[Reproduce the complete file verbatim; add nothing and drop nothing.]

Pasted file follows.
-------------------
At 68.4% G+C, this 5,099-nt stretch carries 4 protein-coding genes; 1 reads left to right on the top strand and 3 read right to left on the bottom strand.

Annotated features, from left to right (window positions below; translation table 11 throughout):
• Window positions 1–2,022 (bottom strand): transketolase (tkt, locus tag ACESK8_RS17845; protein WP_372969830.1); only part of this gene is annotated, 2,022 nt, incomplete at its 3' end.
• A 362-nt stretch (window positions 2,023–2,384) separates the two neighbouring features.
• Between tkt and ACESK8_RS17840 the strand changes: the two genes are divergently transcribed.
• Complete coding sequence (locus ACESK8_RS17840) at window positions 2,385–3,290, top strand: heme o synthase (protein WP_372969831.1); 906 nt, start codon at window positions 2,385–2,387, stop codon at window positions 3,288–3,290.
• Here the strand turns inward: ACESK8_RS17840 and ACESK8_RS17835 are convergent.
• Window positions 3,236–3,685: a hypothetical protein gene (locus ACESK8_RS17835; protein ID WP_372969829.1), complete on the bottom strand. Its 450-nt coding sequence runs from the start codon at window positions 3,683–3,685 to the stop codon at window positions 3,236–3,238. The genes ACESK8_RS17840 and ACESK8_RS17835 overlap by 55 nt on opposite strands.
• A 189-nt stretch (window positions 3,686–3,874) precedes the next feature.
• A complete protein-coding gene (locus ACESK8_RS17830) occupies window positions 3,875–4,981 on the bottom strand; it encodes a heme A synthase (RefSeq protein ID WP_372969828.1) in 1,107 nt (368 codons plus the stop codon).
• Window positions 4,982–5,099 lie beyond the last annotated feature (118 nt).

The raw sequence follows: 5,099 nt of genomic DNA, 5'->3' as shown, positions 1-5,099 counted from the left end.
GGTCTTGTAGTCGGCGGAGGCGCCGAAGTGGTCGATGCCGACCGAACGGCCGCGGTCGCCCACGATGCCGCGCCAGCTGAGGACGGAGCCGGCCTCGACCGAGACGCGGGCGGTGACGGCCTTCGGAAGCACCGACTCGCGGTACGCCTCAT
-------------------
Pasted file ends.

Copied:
At 68.4% G+C, this 5,099-nt stretch carries 4 protein-coding genes; 1 reads left to right on the top strand and 3 read right to left on the bottom strand.

Annotated features, from left to right (window positions below; translation table 11 throughout):
• Window positions 1–2,022 (bottom strand): transketolase (tkt, locus tag ACESK8_RS17845; protein WP_372969830.1); only part of this gene is annotated, 2,022 nt, incomplete at its 3' end.
• A 362-nt stretch (window positions 2,023–2,384) separates the two neighbouring features.
• Between tkt and ACESK8_RS17840 the strand changes: the two genes are divergently transcribed.
• Complete coding sequence (locus ACESK8_RS17840) at window positions 2,385–3,290, top strand: heme o synthase (protein WP_372969831.1); 906 nt, start codon at window positions 2,385–2,387, stop codon at window positions 3,288–3,290.
• Here the strand turns inward: ACESK8_RS17840 and ACESK8_RS17835 are convergent.
• Window positions 3,236–3,685: a hypothetical protein gene (locus ACESK8_RS17835; protein ID WP_372969829.1), complete on the bottom strand. Its 450-nt coding sequence runs from the start codon at window positions 3,683–3,685 to the stop codon at window positions 3,236–3,238. The genes ACESK8_RS17840 and ACESK8_RS17835 overlap by 55 nt on opposite strands.
• A 189-nt stretch (window positions 3,686–3,874) precedes the next feature.
• A complete protein-coding gene (locus ACESK8_RS17830) occupies window positions 3,875–4,981 on the bottom strand; it encodes a heme A synthase (RefSeq protein ID WP_372969828.1) in 1,107 nt (368 codons plus the stop codon).
• Window positions 4,982–5,099 lie beyond the last annotated feature (118 nt).

The raw sequence follows: 5,099 nt of genomic DNA, 5'->3' as shown, positions 1-5,099 counted from the left end.
GGTCTTGTAGTCGGCGGAGGCGCCGAAGTGGTCGATGCCGACCGAACGGCCGCGGTCGCCCACGATGCCGCGCCAGCTGAGGACGGAGCCGGCCTCGACCGAGACGCGGGCGGTGACGGCCTTCGGAAGCACCGACTCGCGGTACGCCTCAT